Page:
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Posted on March 27, 2015
I’ve now reached the third camp in my two week trip to Botswana’s Okavango Delta. Having worked in the travel industry for over 8 years, I’d learnt plenty about our camps there and always enjoyed hearing about our guest’s experiences on their return. Even though December isn’t usually considered the prime time to see the Delta, I had high expectations. Would the ‘Jewel of the Kalahari’ live up to its reputation?
As I sit on the deck outside my tent at Macatoo, the heat of the afternoon is beginning to wane and I gaze out at the horses grazing contentedly. What a day it has been, beautifully warm and filled to the brim with adventure, excitement and good company. Soon it will be time to drag myself from my reverie and don my riding gear for a leisurely afternoon ride. Each evening we gather around the dinner table and recount the day’s adventures. Bongwe or Mod might regale us with stories of past safaris, colourful characters or camp traditions. We may have known the staff and other guests only a few days but it already feels like a dinner party with friends. Each time we gather, whether it be to ride out across the flood plains, for delicious meals or sundowners, such is the relaxed atmosphere and lively conversation, you feel at home, settled, welcome.
During dinner one evening we are seated around the table and over the conversation we hear a crashing noise close by. It sounds as though branches are being torn down, but nobody turns a hair. ‘Its just Henry’ somebody murmurs. Food continues to be eaten and wine continues to be sipped…as the noises get gradually closer, we turn in our seats to see a huge bull elephant only a few metres away. Henry has a bit of a cheeky reputation for helping himself at mealtimes and occasionally having a little fun chasing people, but tonight he seems content to eat for a while, before turning around and walking away into the darkness.
My instructor always told me “there’s no such thing as a perfect horse”. But on my first morning ride I am given Zorba, a handsome bay gelding who proves the exception to this rule! He is brave, balanced, forward going and full of character. We have a fabulous time together cantering beside impala, following giraffe and careering along twisty forest tracks.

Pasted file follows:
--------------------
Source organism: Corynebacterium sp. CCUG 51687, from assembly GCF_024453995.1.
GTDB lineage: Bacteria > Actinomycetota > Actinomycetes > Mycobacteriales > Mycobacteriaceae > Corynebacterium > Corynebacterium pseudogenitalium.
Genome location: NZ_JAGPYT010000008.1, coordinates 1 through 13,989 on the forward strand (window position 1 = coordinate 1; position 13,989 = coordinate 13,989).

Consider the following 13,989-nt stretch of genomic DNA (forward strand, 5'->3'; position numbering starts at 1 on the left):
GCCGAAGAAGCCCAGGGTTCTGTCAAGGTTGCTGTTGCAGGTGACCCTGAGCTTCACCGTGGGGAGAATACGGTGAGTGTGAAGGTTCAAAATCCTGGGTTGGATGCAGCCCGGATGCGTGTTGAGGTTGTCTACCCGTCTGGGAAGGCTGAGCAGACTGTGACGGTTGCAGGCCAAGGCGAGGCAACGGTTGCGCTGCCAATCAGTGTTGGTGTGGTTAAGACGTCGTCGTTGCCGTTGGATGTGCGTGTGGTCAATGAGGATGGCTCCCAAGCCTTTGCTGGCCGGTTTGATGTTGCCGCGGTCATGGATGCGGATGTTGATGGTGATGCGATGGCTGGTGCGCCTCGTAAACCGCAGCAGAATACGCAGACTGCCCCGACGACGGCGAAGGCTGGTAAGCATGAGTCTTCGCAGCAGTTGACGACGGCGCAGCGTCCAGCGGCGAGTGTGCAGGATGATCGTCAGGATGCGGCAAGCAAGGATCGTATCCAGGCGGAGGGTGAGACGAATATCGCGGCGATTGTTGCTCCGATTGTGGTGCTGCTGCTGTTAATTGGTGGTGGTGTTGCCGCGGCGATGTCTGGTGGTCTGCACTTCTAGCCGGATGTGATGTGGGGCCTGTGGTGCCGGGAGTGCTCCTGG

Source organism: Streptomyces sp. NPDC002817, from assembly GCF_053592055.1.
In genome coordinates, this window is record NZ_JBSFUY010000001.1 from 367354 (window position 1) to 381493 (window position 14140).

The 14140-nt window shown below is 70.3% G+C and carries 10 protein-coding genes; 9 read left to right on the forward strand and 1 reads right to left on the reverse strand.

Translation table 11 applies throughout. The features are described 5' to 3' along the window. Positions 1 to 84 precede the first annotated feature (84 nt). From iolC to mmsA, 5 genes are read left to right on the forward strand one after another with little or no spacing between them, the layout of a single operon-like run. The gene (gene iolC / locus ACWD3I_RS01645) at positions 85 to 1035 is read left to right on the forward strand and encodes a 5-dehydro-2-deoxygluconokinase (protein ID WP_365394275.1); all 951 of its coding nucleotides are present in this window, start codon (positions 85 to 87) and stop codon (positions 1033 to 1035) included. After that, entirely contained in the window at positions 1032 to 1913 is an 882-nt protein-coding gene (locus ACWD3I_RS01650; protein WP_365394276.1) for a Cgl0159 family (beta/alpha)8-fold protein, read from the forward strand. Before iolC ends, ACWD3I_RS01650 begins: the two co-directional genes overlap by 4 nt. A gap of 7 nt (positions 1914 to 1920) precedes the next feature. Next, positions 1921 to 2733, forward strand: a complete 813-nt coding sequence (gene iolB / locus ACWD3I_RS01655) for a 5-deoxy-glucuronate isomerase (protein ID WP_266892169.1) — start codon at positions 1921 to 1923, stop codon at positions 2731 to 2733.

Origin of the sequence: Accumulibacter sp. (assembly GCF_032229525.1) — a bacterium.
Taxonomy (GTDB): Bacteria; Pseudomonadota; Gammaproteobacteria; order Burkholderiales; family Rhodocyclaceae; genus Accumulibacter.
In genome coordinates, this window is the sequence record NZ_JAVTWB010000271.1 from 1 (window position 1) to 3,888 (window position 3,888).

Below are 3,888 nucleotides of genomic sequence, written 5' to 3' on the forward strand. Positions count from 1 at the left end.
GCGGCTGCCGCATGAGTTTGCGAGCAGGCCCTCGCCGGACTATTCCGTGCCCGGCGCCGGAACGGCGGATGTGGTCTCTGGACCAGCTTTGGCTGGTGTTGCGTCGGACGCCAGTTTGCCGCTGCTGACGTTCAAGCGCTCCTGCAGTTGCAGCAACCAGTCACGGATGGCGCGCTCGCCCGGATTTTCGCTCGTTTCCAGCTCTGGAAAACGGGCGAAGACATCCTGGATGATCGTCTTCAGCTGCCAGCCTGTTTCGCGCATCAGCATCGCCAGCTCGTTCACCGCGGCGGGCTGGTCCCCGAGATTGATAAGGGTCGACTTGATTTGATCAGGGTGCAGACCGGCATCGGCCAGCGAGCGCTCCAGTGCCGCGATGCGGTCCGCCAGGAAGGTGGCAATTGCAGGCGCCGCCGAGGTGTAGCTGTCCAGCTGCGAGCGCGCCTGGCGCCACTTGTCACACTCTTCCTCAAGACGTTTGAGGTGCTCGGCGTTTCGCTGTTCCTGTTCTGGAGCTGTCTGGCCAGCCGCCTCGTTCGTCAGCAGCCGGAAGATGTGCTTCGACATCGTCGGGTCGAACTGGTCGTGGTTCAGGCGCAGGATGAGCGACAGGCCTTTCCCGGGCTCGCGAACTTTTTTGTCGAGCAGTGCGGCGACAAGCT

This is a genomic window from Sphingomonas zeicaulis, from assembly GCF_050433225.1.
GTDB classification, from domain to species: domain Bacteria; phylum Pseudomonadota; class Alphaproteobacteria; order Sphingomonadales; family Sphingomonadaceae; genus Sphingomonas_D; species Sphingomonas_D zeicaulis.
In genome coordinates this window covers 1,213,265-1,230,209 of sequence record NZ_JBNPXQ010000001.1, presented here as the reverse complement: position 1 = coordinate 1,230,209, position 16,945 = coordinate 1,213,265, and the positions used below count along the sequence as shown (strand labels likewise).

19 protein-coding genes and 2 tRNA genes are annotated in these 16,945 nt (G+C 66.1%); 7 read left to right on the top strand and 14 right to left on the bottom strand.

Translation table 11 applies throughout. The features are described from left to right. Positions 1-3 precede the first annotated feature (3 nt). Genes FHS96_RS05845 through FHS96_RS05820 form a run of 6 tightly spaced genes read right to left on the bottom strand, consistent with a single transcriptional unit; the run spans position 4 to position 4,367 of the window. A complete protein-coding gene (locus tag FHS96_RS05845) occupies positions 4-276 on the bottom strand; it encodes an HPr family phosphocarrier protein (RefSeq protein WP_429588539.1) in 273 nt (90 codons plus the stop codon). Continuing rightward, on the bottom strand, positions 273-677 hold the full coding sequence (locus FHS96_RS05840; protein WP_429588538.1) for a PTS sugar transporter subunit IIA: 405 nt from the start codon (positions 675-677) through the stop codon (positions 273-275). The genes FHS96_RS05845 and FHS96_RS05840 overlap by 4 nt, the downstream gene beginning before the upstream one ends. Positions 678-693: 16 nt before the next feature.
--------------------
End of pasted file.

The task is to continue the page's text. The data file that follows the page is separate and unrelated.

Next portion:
At one point we stop to look at a hippo skull but before long off we go again, zooming along sandy vehicle tracks and hopping over rough ground. As we canter along in some tall grass, we catch sight of a couple of elephant and pull up to watch them. The next moment we see there are many more in the bush to our right and suddenly Bongwe says “go” and we do – off across open ground, our horses only too happy to oblige for another blast.
Then Bongwe calls to us to stop and we turn our horses to see the elephant herd gathered in a circle formation, the youngest safely in the centre. More slowly we make our way back to Bongwe and watch for a while. He flashes a wide grin and remarks at how far we cantered away. Behind us, back-up guide Thomas grins sheepishly; he wasn’t taking any chances!
On one afternoon I’m riding a stunning ex-show-jumper called Casa. We’ve just had an amazing sighting of a bull elephant so close we could make out the grooves and wrinkles in his grey skin. As we make our way through the Mopane forest, we see a soft glow lighting up a huge termite mound. As we get closer we see a beautiful bush dinner has been laid out. Some of the staff ride our horses back to camp, whilst others stay and have drinks and dinner with us. On our way back to camp we use the spotlight to see bush babies and other nocturnal creatures as we hang out of the side of the vehicle to get a better look.
The next day we have a fabulous ride in another direction. At a large pool we see about 25 hippo relaxing in the cool water. We have wonderful canters thought the water and even zoom alongside a herd of zebra…wow! This is once in a lifetime stuff and I am enjoying every moment. Later as the heat begins to build, we are cantering through some more water with water lilies either side of us. As we approach the tree line we look upwards and see a huge treehouse up in the branches. There are Katie, Kobus and Riana waving to us from above.
We hop off the horses and climb up into the boughs for a magical view of the Delta. I can just imagine it in the height of the floods – it is beautiful now, but must be really spectacular then. Some of our clothes have been brought from our tents and there is the chance to get changed if we want to. Soon afterwards a delicious lunch is ready and we pile around the table for another magical meal.
What a time I’ve had in the Okavango Delta. It’s been an experience of a lifetime, I’ve seen amazing game, met some wonderful people and now sadly, it is time to go home. But I can’t wait to be able to recount my experiences and help In The Saddle guests plan amazing adventures of their own.
You can read more about In The Saddle’s wonderful safaris at Macatoo here.